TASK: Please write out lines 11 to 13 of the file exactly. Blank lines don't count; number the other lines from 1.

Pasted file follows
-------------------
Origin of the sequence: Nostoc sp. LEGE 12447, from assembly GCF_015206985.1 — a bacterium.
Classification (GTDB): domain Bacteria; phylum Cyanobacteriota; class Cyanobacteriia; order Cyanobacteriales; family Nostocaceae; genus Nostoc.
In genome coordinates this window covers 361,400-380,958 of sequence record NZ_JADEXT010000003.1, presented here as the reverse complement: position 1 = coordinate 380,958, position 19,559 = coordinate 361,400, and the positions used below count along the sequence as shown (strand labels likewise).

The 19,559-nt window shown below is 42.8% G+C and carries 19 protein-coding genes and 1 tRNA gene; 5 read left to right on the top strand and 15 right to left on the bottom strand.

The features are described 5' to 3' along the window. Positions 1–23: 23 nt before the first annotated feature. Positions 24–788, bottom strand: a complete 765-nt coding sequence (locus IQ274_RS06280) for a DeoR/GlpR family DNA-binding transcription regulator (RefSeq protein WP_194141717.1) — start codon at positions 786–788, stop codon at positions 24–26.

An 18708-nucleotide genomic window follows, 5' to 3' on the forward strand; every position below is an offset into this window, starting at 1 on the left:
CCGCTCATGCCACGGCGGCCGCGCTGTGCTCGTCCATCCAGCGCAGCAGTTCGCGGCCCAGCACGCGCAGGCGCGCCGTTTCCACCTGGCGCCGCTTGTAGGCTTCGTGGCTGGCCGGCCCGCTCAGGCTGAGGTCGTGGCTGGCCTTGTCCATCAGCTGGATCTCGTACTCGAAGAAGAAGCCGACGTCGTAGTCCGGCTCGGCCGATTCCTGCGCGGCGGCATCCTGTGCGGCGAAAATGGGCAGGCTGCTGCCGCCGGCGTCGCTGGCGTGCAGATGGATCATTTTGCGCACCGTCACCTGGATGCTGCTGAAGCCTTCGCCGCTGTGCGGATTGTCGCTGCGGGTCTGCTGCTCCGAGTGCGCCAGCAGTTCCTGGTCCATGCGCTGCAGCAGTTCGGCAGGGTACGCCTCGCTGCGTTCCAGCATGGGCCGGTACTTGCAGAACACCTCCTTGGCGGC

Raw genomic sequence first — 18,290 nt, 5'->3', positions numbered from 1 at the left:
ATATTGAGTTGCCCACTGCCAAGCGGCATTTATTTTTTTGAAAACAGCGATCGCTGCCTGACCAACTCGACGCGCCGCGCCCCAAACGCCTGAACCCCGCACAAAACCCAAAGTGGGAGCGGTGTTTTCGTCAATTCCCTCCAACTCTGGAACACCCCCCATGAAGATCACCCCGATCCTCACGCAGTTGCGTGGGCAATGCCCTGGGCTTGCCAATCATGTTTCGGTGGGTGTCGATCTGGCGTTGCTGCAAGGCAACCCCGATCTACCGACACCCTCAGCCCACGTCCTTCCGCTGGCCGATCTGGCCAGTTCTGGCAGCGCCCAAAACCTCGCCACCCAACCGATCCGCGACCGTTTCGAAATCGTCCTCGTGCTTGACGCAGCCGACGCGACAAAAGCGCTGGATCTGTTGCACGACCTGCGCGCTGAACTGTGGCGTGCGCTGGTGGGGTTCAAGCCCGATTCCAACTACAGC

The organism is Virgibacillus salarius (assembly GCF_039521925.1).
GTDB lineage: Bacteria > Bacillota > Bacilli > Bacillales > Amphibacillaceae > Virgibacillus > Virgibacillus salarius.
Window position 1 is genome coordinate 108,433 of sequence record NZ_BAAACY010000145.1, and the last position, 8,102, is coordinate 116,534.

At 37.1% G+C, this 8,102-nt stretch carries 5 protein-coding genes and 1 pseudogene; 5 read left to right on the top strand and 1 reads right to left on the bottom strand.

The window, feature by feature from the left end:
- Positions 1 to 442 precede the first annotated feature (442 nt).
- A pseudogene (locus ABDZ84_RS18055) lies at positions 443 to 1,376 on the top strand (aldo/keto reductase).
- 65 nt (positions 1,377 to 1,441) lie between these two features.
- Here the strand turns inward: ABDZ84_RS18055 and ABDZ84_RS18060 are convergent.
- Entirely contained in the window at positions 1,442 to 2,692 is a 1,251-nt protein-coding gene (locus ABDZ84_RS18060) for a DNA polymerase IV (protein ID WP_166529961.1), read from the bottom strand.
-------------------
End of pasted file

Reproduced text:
GTDB lineage: Bacteria > Bacillota > Bacilli > Bacillales > Amphibacillaceae > Virgibacillus > Virgibacillus salarius.
Window position 1 is genome coordinate 108,433 of sequence record NZ_BAAACY010000145.1, and the last position, 8,102, is coordinate 116,534.

At 37.1% G+C, this 8,102-nt stretch carries 5 protein-coding genes and 1 pseudogene; 5 read left to right on the top strand and 1 reads right to left on the bottom strand.